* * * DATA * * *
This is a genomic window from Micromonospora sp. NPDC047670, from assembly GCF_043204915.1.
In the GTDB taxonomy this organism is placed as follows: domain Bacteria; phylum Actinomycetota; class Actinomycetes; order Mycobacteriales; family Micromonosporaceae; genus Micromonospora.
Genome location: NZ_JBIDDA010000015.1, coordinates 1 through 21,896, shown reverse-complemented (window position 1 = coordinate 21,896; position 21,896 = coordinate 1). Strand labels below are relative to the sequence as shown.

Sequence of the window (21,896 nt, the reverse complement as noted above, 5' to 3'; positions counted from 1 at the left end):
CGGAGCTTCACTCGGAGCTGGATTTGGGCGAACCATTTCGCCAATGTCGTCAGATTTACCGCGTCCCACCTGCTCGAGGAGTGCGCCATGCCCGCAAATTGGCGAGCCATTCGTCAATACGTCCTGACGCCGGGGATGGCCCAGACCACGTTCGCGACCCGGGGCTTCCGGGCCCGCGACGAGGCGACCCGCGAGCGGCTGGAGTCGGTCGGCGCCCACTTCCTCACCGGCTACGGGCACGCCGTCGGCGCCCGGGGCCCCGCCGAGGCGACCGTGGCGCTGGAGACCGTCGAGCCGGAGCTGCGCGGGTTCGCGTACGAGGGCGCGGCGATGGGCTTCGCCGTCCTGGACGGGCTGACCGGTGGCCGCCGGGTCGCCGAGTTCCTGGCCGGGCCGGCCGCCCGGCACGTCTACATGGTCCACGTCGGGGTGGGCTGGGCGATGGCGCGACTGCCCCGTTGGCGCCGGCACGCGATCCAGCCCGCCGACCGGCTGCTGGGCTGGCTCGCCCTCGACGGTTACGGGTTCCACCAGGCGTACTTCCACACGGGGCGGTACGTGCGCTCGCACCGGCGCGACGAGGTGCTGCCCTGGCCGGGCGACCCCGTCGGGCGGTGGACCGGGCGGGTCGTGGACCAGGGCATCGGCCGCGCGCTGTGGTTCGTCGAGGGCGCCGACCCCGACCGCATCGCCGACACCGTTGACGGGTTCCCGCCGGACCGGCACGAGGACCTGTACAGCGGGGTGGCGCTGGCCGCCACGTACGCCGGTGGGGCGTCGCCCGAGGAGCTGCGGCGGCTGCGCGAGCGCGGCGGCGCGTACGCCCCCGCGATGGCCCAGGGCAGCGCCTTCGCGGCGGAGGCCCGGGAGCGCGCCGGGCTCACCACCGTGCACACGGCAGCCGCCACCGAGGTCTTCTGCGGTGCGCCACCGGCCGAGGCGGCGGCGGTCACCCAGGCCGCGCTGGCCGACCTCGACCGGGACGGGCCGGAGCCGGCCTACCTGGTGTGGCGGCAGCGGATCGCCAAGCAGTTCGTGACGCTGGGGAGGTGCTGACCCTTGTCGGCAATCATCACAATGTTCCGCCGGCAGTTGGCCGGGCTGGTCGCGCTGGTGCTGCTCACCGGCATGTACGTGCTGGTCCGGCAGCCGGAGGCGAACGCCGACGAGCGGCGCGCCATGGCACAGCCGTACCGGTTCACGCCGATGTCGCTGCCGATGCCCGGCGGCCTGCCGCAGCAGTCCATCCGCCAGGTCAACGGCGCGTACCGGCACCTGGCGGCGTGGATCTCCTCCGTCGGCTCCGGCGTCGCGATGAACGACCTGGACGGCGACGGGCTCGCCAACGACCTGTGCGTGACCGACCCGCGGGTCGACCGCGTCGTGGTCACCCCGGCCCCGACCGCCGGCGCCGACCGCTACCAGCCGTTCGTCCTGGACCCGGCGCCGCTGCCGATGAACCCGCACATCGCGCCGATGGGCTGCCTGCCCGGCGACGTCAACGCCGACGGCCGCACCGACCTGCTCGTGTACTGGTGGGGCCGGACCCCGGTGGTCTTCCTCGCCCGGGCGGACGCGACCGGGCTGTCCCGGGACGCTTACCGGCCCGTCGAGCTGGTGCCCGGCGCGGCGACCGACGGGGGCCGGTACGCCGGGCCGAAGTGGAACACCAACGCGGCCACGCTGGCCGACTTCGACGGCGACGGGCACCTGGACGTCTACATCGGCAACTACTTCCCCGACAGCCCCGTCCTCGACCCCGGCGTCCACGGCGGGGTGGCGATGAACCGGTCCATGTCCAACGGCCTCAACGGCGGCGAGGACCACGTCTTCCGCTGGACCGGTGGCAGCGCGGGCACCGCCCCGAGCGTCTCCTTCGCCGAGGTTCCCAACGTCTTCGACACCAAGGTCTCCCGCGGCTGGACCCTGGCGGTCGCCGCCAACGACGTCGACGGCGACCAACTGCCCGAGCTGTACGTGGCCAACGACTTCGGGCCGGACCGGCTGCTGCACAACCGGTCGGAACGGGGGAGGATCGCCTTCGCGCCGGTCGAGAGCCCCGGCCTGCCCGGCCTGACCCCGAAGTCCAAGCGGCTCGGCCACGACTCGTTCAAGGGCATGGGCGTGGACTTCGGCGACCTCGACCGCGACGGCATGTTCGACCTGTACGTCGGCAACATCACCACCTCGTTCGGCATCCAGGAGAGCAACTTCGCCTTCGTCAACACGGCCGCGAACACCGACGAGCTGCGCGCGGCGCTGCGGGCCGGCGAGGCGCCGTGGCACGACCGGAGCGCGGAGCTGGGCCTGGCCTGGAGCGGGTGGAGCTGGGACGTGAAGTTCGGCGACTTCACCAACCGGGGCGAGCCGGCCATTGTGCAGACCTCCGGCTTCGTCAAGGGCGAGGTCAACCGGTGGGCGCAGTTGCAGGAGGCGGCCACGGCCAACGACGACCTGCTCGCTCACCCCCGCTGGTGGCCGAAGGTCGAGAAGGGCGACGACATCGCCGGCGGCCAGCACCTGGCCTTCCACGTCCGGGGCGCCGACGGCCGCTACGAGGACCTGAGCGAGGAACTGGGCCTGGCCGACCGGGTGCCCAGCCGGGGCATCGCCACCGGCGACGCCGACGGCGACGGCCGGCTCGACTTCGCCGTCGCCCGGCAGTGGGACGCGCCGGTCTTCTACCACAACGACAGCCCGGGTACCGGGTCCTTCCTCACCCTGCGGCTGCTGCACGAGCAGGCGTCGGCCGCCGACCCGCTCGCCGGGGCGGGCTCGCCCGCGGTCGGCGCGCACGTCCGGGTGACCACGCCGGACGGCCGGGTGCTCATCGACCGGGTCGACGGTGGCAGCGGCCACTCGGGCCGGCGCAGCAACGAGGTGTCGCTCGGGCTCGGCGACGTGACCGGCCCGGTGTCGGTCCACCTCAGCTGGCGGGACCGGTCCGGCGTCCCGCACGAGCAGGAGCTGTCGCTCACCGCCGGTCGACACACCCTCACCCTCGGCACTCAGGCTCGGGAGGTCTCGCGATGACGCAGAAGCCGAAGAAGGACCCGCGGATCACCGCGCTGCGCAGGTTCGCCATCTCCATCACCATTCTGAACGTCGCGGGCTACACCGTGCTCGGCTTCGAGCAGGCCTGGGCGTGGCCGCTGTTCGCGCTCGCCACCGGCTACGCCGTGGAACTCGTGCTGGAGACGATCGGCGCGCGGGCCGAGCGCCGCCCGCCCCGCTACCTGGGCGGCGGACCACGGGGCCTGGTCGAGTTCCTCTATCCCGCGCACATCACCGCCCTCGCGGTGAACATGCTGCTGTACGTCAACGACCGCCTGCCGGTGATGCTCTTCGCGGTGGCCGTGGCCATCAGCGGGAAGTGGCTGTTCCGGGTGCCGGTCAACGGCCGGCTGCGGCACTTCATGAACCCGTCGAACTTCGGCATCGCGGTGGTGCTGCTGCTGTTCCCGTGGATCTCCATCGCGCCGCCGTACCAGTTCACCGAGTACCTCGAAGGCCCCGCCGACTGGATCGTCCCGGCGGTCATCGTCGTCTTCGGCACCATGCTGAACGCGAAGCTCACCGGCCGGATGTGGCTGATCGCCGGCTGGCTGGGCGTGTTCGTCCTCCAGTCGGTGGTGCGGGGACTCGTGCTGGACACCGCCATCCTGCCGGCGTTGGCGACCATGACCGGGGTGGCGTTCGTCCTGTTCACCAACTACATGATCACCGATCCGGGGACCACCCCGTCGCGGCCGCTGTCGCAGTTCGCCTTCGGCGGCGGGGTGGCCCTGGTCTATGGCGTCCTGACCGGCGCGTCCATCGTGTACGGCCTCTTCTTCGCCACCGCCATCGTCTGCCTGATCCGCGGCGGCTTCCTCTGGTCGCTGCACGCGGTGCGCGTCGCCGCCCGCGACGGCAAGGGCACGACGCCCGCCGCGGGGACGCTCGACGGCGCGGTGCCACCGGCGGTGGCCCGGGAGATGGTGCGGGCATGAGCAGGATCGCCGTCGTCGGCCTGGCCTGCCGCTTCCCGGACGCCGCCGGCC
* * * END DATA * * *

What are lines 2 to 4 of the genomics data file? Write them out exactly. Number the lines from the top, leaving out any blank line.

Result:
In the GTDB taxonomy this organism is placed as follows: domain Bacteria; phylum Actinomycetota; class Actinomycetes; order Mycobacteriales; family Micromonosporaceae; genus Micromonospora.
Genome location: NZ_JBIDDA010000015.1, coordinates 1 through 21,896, shown reverse-complemented (window position 1 = coordinate 21,896; position 21,896 = coordinate 1). Strand labels below are relative to the sequence as shown.

Sequence of the window (21,896 nt, the reverse complement as noted above, 5' to 3'; positions counted from 1 at the left end):